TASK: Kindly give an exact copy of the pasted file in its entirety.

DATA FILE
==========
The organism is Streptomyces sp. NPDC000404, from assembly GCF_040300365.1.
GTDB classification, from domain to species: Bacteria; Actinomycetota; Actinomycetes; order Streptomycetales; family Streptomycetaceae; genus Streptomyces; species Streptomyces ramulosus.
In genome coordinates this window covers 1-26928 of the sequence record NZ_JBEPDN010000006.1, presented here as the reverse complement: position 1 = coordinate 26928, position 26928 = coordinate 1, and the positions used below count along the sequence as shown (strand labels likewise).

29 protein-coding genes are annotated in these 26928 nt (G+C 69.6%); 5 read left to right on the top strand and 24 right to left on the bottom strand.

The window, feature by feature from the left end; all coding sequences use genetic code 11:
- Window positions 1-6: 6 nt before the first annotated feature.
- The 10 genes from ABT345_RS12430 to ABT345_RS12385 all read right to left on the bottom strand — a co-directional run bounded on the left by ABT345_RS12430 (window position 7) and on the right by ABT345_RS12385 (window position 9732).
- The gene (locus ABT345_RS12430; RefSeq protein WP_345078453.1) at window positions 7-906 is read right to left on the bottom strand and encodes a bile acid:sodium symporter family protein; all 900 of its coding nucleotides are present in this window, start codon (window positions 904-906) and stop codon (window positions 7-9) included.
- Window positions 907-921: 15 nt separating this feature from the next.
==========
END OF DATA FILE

The organism is Streptomyces sp. NPDC000404, from assembly GCF_040300365.1.
GTDB classification, from domain to species: Bacteria; Actinomycetota; Actinomycetes; order Streptomycetales; family Streptomycetaceae; genus Streptomyces; species Streptomyces ramulosus.
In genome coordinates this window covers 1-26928 of the sequence record NZ_JBEPDN010000006.1, presented here as the reverse complement: position 1 = coordinate 26928, position 26928 = coordinate 1, and the positions used below count along the sequence as shown (strand labels likewise).

29 protein-coding genes are annotated in these 26928 nt (G+C 69.6%); 5 read left to right on the top strand and 24 right to left on the bottom strand.

The window, feature by feature from the left end; all coding sequences use genetic code 11:
- Window positions 1-6: 6 nt before the first annotated feature.
- The 10 genes from ABT345_RS12430 to ABT345_RS12385 all read right to left on the bottom strand — a co-directional run bounded on the left by ABT345_RS12430 (window position 7) and on the right by ABT345_RS12385 (window position 9732).
- The gene (locus ABT345_RS12430; RefSeq protein WP_345078453.1) at window positions 7-906 is read right to left on the bottom strand and encodes a bile acid:sodium symporter family protein; all 900 of its coding nucleotides are present in this window, start codon (window positions 904-906) and stop codon (window positions 7-9) included.
- Window positions 907-921: 15 nt separating this feature from the next.